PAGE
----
Januar 15, 2014
By Mark Janssen
Roger Suttner was a Kansas State first.
Weighing an unhefty 195 pounds, Suttner looked like little more than a stick when he became the first seven-footer in Wildcat basketball history when he arrived in 1959-60 as a freshman.
"I tried to put on weight, but by the time we got into the season I'd go from 215 to 195. With Tex's (coach Winter) practices, it was hard to put on a lot of weight," said Suttner. "I'm around 265 now, but don't want to be."
And while truly being a big man on campus, Suttner said, "It didn't seem that way. I'm sure I stood out, but people knew all of us as basketball players. We were just a part of campus life. If there was a hero on campus it would have been Willie (Murrell, K-State's All-American)."
Suttner is being modest. Every Wildcat basketball player was a hero in 1963-64 as K-State was coming off a Big 8 title earned in 1963, and repeated the accomplishment in 1964. The 'Cats went 12-2 in the Big 8, 22-7 overall, defeated Kansas twice, 58-55 and 70-46.
"Oh, we used to beat the hell out of Kansas," said Suttner, who on Saturday in Bramlage Coliseum will be part of the 1964 cast of Kansas State players celebrating the 50th Anniversary of playing in the NCAA Final Four in Kansas City's Municipal Auditorium.
Oh yes, the Wildcats also defeated Texas-El Paso and No. 5 Wichita State at the NCAA Midwest Regional staged in Wichita, before ending the season in Kansas City at the Final Four with losses to No. 1 UCLA and No. 2 Michigan.
"I'm to blame for that," said Suttner, who scored six points versus UCLA and 20 against Michigan a week following being named to the NCAA Midwest All-Regional team. "I had the flu and just didn't play well."
BECOMING A WILDCAT
Suttner grew up in the southeast corner of Illinois in a tiny community of Ridgway, where he lives today only about 300 yards from his childhood home.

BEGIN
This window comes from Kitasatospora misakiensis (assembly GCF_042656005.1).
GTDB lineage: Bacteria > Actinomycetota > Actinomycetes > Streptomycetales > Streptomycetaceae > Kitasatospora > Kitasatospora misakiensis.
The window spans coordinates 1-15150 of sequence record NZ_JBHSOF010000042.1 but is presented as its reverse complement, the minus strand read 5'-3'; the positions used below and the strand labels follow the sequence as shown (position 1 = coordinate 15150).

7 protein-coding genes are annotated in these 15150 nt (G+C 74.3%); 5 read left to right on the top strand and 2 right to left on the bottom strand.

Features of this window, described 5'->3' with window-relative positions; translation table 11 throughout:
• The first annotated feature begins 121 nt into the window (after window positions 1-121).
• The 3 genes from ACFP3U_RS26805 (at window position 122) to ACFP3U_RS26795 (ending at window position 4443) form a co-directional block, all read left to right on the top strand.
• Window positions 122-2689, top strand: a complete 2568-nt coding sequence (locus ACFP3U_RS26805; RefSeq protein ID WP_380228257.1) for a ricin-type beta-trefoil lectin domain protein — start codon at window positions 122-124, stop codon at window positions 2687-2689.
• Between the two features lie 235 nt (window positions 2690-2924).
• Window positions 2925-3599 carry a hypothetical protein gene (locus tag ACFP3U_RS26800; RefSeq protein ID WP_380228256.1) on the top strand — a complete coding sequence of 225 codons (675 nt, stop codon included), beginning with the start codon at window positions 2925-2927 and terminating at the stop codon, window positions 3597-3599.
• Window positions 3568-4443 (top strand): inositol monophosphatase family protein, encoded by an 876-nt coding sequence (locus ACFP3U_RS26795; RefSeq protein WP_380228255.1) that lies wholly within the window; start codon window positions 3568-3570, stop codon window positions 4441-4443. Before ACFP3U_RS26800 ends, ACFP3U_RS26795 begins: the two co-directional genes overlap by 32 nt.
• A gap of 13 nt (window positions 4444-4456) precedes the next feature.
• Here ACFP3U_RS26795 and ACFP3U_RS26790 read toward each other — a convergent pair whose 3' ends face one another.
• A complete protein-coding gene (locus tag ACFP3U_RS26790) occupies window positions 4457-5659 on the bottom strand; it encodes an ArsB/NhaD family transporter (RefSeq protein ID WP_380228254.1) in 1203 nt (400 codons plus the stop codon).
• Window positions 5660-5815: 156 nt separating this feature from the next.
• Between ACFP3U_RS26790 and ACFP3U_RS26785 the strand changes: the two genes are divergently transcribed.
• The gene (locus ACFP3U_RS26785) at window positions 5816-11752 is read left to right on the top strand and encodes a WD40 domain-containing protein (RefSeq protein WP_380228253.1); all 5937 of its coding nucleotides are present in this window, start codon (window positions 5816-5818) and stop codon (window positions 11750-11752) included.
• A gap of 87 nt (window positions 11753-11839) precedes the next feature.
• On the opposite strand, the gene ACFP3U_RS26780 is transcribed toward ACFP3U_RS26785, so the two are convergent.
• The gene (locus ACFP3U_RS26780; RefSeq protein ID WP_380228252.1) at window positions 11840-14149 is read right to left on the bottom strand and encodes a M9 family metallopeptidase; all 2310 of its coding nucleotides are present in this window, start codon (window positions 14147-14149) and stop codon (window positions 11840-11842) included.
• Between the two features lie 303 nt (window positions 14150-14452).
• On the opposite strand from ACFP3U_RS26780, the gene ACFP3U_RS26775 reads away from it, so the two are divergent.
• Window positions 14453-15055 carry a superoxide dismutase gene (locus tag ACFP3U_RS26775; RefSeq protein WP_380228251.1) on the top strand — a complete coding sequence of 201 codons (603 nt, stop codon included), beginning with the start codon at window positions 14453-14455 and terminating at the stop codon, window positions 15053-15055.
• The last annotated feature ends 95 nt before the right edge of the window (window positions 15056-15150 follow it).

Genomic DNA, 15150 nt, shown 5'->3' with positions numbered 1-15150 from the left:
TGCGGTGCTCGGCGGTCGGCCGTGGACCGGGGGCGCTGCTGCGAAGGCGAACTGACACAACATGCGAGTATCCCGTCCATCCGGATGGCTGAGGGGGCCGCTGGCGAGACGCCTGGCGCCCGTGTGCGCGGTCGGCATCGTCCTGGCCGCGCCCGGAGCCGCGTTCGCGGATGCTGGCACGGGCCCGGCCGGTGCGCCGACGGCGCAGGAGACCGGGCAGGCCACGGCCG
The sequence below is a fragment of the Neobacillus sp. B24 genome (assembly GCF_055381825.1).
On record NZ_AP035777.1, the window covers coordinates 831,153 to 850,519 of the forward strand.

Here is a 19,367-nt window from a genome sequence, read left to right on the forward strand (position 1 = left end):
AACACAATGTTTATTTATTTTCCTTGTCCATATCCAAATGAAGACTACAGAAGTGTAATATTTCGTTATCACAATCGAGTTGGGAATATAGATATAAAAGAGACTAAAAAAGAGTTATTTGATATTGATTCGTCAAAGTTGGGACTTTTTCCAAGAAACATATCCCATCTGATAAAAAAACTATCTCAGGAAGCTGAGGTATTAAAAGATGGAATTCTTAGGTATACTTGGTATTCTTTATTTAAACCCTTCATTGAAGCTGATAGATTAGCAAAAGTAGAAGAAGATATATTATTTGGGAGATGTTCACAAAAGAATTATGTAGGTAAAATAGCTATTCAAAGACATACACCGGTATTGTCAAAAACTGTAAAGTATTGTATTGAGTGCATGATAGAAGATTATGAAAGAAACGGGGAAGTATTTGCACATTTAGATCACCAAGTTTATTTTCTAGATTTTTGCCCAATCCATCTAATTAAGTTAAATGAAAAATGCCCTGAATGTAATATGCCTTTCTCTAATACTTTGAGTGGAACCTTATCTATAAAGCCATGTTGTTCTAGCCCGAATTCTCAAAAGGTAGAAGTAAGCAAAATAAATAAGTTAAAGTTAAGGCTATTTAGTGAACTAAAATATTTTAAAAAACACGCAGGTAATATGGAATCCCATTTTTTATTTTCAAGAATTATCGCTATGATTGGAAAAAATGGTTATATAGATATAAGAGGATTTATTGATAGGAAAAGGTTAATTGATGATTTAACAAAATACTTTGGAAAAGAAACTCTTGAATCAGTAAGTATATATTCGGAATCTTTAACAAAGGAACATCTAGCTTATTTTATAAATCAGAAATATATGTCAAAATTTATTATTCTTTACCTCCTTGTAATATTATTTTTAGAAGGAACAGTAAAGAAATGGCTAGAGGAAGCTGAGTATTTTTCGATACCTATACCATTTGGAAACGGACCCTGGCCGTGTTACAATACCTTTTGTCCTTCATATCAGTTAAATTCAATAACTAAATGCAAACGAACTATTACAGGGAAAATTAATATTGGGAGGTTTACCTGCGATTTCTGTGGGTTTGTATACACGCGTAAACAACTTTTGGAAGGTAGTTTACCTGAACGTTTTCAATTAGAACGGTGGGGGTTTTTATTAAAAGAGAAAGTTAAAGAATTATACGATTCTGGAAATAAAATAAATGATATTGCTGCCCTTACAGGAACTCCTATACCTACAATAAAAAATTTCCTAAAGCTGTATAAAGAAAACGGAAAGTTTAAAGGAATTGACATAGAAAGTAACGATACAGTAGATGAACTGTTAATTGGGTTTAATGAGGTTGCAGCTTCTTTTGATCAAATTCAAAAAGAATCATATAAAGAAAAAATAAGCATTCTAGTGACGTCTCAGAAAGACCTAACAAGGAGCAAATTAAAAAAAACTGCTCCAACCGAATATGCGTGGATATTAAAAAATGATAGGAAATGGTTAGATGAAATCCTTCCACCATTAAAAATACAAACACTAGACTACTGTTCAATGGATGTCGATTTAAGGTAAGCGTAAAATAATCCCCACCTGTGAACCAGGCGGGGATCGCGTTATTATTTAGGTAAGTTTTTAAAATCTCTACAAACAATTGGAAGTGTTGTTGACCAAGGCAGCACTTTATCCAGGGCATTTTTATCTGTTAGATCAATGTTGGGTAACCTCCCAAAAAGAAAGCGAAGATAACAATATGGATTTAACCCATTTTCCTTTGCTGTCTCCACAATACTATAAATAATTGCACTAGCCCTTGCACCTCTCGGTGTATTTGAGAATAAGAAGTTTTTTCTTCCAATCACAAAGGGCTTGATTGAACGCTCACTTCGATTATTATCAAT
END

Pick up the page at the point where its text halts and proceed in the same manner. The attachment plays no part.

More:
"The school was about 130 students with 30 or 35 in my graduating class," reflected Suttner. "I didn't play any basketball until the eighth grade, but I was around 7-foot tall at the age of 15. Seldom did we play anyone over 6-6, so they just parked me under the basket and lobbed it into me."
Ex-Wildcat Clarence Brannum lived in northern Illinois at the time and thought enough of Suttner that he orchestrated a plane to fly the family to K-State to meet coach Tex Winter.
"I liked the fella (Winter) from the start, but he was hard on you," said Suttner, who also considered Purdue and Illinois. "I remember out at Colorado one time he grabbed me at halftime and said, 'You might as well be out there selling tickets, because you're not doing anything else.' He wasn't overly impressed with me that day."
After a year on the freshman team when he was coached by Ernie Barrett, and then a redshirt season, Suttner played the next three years - 1961-62 through 1963-64 - posting a career average of 8.8 points and 6.0 rebounds per game.
"The first year I'm sure I didn't impress anyone, but with Tex, you were always improving," said Suttner. "I could turn and shoot it inside, but I was a lot better defensive player than on offense. My height created a little bit of havoc in there altering shots."
Suttner would be a fifth-round draft choice of the San Francisco Warriors, who happened to have a tall lad by the name of Wilt Chamberlain on the roster.
"It was apparent early that I was only going to be a practice player," laughed Suttner, who said he was offered a contract of "$8,000 to $10,000, if I made the team."
Instead, Suttner put his secondary education major to work as a teacher at nearby Chapman (KS) High School for six years and then returned home. He worked as an equipment operator in the coal mines before opening his own trucking business hauling coal in his 40-foot dump truck.
K-STATE'S CAST OF ALL-TIME 7-FOOTERS
It's interesting that of the half-dozen 7-footers in Kansas State history, only three were ever full-time starters - Nick Pino, Jordan Henriquez and Roger Suttner.
Not only that, but of the nine others who measured 6-11, only Shawn Rhodes became a multi-year regular.
7-3 Jason Bennett, 2006-07
7-1 Joe Leonard, 1997-98 - 2000-01
7-1 Nick Pino, 1965-66 - 1967-68
7-0 Jordan Henriquez, 2009-10 - 2012-13
7-0 Dax Jones, 1996-97
7-0 Roger Suttner, 1961-62 - 1963-64
9 OTHERS MEASURED 6-11
Mike Barber, 1967-68 - 1969-70; Jerry Black, 1975-76 - 1977-78; Gerald Eaker, 1995-96 - 1996-97; Dan Hickert, 1976-77 - 1977-78; Tyler Hughes, 2003-04 - 2005-06; Jerry Jung, 1952-53 - 1954-55; Alex Potuzak, 2010-11; Greg Prudhoe, 1977-78 - 1981-82; Shawn Rhodes, 1995-96 - 1998-99